Evaluating Causal Effects of Modified Treatment Policies

Nima Hejazi and David Benkeser



Stochastic treatment regimes constitute a flexible framework for evaluating the effects of continuous-valued exposures/treatments. Modified treatment policies, one such technique within this framework, examine the effects attributable to shifting the observed (“natural”) value of a treatment, usually up or down by some scalar \(\delta\). The txshift package implements algorithms for computing one-step or targeted minimum loss-based (TML) estimates of the counterfactual means induced by additive modified treatment policies (MTPs), defined by a shifting function \(\delta(A,W)\). For a technical presentation, the interested reader is invited to consult Dı́az and van der Laan (2018) or the earlier work of Dı́az and van der Laan (2012). For background on Targeted Learning, consider consulting van der Laan and Rose (2011), van der Laan and Rose (2018), and van der Laan et al. (2022).

To start, let’s load the packages we’ll need and set a seed for simulation:

## haldensify v0.2.1: Highly Adaptive Lasso Conditional Density Estimation
## txshift v0.3.6: Efficient Estimation of the Causal Effects of Stochastic Interventions

Data and Notation

We’ll consider \(n\) observed units \(O_1, \ldots, O_n\), where each random variable \(O = (W, A, Y)\) corresponds to the data available on a single unit. Within \(O\), \(W\) denotes baseline covariates (e.g., age, biological sex, BMI), \(A \in \mathbb{R}\) a continuous-valued exposure (e.g., dosage of nutritional supplements taken), and \(Y\) an outcome of interest (e.g., disease status). To minimize unjustifiable assumptions, we let \(O \sim \mathcal{P} \in \mathcal{M}\), where \(\mathcal{P}\) is simply any distribution within the nonparametric statistical model \(\mathcal{M}\). To formalize the definition of stochastic interventions and their corresponding causal effects, we consider a nonparametric structural equation model (NPSEM), introduced by Pearl (2000), to define how the system changes under interventions of interest: \[\begin{align*}\label{eqn:npsem} W &= f_W(U_W) \\ A &= f_A(W, U_A) \\ Y &= f_Y(A, W, U_Y), \end{align*}\] We denote the observed data structure \(O = (W, A, Y)\)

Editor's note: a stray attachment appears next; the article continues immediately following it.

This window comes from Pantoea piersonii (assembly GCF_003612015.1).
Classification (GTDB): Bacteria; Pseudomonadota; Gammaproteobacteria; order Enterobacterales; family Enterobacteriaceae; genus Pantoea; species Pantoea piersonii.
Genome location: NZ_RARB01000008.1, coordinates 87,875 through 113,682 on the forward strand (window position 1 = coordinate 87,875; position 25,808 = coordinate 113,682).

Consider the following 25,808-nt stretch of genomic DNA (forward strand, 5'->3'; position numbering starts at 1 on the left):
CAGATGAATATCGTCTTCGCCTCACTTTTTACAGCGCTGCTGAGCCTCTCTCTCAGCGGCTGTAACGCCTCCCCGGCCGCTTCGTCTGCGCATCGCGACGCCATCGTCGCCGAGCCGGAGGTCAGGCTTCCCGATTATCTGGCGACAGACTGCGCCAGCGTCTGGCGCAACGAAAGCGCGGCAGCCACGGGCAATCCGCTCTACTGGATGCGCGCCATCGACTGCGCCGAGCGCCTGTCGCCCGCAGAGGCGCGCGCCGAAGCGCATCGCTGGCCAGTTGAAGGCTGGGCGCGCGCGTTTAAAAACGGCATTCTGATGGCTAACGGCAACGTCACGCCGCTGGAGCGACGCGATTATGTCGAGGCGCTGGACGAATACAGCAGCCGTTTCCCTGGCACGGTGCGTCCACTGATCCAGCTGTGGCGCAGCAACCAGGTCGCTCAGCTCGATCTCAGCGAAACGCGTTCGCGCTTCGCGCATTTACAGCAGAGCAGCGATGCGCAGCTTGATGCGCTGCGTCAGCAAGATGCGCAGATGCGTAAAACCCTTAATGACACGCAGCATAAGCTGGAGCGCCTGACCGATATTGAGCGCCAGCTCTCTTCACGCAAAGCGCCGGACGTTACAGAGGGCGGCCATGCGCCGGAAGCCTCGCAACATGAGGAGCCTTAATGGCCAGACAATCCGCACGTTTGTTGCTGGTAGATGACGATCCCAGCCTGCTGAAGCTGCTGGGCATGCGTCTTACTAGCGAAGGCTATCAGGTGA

Assuming that the distribution of \(A\) conditional on \(W = w\) has support in the interval \((l(w), u(w))\) – for convenience, we assume that the minimum natural value of treatment \(A\) for an individual with covariates \(W = w\) is \(l(w)\), while, similarly, the maximum is \(u(w)\) – a simple MTP based on a shift \(\delta\), is \[\begin{equation}\label{eqn:shift} \delta(a, w) = \begin{cases} a - \delta & \text{if } a > l(w) + \delta \\ a & \text{if } a \leq l(w) + \delta, \end{cases} \end{equation}\] where \(0 \leq \delta\) is an arbitrary pre-specified value that defines the degree to which the observed value \(A\) is to be shifted, where possible.